Wednesday, October 20, 2010

It comes and goes

Wow, yesterday was brutal. I felt like I was back in those terrible early months after T's death, where I couldn't think straight for the emotional pain I was feeling. It wasn't the same pain of loss, exactly; it was more like the hopelessness of seeing no way out of a nightmare. Of course, my job is nowhere near a real nightmare -- I have a wonderful supportive boss, all the flexibility and freedom I need, and the opportunity to use my brain every day. So what is so bad? What triggered yesterday's melt-down? (All is not exactly hunky-dory today, but I do feel much better, and capable of slogging through the work for at least a few more months.)

PMS aside, I think it might have been a combination of things. Last week I was given a new project to take on, ironically the type of project I've been asking for for a very long time (years!). But I was already so far gone in my disengagement that having to commit to something new, summoning all the needed energy, motivation and focus, felt beyond my abilities. I don't doubt my skills and capabilities to do the job, I told my boss, I doubt my motivation. (See? I am so fortunate to have a boss I can say that to, and not feel at risk for my job!) Committing to something that just doesn't feel in line with my life's purpose anymore felt so wrong. My essential self was screaming "NO!"

Of course, it probably didn't help to have spent so much time in spreadsheets, planning and plotting how I'll be able to afford not working. Knowing it's possible for some period of time makes it very seductive to imagine quitting when the going gets tough.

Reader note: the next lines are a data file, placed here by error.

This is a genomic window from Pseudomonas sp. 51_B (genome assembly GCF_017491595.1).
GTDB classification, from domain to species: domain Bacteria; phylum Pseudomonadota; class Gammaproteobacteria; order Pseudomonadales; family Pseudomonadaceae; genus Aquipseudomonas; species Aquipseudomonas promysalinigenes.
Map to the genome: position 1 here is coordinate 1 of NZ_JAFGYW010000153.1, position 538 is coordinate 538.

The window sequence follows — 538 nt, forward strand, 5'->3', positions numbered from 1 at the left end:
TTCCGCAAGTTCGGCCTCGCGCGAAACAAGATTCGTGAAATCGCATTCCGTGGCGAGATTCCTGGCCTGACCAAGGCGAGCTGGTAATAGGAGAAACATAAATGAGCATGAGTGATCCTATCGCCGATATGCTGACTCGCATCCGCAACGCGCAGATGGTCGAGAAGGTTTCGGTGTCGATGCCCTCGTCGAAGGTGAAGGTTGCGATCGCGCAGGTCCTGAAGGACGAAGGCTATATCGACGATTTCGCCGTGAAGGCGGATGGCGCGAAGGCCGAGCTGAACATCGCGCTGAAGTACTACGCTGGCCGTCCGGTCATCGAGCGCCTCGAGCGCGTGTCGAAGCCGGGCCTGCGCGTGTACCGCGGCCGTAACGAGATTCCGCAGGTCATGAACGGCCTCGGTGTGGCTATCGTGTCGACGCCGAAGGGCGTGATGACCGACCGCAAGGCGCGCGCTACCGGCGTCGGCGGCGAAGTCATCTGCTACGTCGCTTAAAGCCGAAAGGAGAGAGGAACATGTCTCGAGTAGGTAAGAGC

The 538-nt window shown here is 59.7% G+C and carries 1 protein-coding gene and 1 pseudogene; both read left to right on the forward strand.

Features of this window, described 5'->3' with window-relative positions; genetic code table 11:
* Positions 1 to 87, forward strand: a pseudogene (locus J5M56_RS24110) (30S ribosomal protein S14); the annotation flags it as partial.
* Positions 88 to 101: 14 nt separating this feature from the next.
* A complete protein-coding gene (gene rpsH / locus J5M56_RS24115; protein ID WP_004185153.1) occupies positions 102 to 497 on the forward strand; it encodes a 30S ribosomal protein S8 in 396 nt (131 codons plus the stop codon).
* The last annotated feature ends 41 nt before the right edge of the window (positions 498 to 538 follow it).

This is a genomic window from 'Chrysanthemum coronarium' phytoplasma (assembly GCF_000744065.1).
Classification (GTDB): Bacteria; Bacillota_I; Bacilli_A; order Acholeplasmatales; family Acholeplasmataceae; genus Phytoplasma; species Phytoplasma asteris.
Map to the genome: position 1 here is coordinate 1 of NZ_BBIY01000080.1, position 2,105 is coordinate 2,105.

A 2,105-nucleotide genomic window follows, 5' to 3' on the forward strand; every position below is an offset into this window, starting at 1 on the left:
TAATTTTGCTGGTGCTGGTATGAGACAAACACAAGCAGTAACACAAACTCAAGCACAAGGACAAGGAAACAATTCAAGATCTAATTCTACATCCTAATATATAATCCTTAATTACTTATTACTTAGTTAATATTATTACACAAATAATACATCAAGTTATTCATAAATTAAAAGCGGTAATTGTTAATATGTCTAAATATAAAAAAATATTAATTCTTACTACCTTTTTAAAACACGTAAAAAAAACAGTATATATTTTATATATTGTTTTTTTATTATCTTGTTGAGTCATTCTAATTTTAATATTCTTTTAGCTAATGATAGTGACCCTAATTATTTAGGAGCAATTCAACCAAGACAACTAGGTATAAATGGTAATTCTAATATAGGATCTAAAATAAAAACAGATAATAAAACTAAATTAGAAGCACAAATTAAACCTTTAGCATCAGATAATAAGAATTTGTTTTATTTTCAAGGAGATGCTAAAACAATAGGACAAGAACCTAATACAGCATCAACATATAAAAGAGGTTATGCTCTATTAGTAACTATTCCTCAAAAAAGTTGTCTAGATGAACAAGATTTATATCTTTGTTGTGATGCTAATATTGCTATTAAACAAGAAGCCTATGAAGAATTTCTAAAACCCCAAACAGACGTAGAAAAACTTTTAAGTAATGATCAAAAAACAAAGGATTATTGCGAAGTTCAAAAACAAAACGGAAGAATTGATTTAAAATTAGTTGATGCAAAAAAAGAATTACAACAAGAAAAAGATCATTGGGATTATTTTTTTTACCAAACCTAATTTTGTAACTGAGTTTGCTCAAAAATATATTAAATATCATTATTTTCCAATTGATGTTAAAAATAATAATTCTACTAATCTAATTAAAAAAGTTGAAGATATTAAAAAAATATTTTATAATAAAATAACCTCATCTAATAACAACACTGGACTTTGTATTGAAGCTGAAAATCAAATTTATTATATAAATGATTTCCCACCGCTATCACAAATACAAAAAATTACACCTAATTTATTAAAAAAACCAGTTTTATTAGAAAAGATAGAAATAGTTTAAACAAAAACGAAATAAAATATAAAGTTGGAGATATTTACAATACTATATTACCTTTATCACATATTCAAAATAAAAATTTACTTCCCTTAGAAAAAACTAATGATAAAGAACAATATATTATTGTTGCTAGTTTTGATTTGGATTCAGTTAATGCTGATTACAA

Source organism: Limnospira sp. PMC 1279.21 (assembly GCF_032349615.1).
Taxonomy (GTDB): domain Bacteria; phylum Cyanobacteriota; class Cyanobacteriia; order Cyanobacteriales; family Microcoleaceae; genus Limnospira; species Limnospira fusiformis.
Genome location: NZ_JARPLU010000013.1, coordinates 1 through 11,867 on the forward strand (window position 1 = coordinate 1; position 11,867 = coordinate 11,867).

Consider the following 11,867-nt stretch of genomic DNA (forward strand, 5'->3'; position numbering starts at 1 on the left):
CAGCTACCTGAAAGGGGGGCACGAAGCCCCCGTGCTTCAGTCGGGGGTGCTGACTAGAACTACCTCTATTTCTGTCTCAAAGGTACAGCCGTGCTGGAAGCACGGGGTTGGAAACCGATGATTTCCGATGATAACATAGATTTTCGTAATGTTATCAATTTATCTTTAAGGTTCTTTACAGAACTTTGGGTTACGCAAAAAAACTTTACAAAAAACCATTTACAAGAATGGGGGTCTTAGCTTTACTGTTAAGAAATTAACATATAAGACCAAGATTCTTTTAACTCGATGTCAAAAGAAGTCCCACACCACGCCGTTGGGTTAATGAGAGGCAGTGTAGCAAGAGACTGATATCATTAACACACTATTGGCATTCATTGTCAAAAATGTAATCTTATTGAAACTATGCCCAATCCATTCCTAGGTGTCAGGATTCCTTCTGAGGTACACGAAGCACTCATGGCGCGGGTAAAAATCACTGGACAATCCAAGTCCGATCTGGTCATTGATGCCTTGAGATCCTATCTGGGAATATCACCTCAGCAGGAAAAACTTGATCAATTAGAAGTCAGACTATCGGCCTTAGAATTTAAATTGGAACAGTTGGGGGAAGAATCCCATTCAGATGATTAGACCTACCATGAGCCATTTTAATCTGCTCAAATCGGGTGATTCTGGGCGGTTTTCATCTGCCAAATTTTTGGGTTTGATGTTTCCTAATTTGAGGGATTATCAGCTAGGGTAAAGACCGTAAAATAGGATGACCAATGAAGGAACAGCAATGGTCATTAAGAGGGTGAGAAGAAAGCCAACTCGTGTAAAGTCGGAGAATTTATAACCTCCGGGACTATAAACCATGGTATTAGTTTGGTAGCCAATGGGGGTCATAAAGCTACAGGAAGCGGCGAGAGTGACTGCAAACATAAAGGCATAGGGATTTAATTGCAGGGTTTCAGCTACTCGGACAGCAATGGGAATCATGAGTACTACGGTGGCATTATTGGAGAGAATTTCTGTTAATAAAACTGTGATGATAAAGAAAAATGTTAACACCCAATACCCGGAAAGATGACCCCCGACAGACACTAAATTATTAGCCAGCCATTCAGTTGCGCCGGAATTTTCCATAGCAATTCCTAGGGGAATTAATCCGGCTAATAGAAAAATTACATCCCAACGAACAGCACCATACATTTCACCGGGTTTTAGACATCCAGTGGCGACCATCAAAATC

And on the "quitting, doing something new" side of the equation, I've been a software professional my whole career, pretty much all my adult life. That's more than 25 years of identity I'm considering stepping away from. What am I, if not a program manager? Will I be able to add enough value to the world if I don't leverage the experience and knowledge I've gained over these 25 years? Not knowing where I'm pointing yet, and contemplating jumping anyway, was really scary.

So I have reassured my essential self that I am serious about doing something different. I just need to get to know her better, to understand all of what is meaningful and energizing to me, before making any significant moves.

If you have gone through a career transition, what was it like for you? How did you know what the right next step was?


  1. I made the jump two years ago and retrained as a teacher (I have a PhD in science so only needed 1 extra year in order to teach). Greg was still alive when I did this and could financially support us all - it was more a plan for me to have a more family-friendly job for the kids .... but as its turned out, the career change has saved my life this year. I work at the same school as my kids and I love it (most of the time).

    PS - in my case, I can leverage plenty of experience from being an ecologist for 20 years and bring it to teaching.

  2. After 20 years at my job, I made the change this past spring. I had high expectations that were very difficult to overcome when I realized things were not going to be as I pictured. Things have been better recently, the job hasn't changed, but I am better at pushing aside my expectations and accepting it for what it is. I sometimes grieve for the comfort of the old place, but then I remember the people I had to work with, how tedious things had become and know I had to make a change. Still trying to decide if I am here for the long haul or if this is just a stepping stone.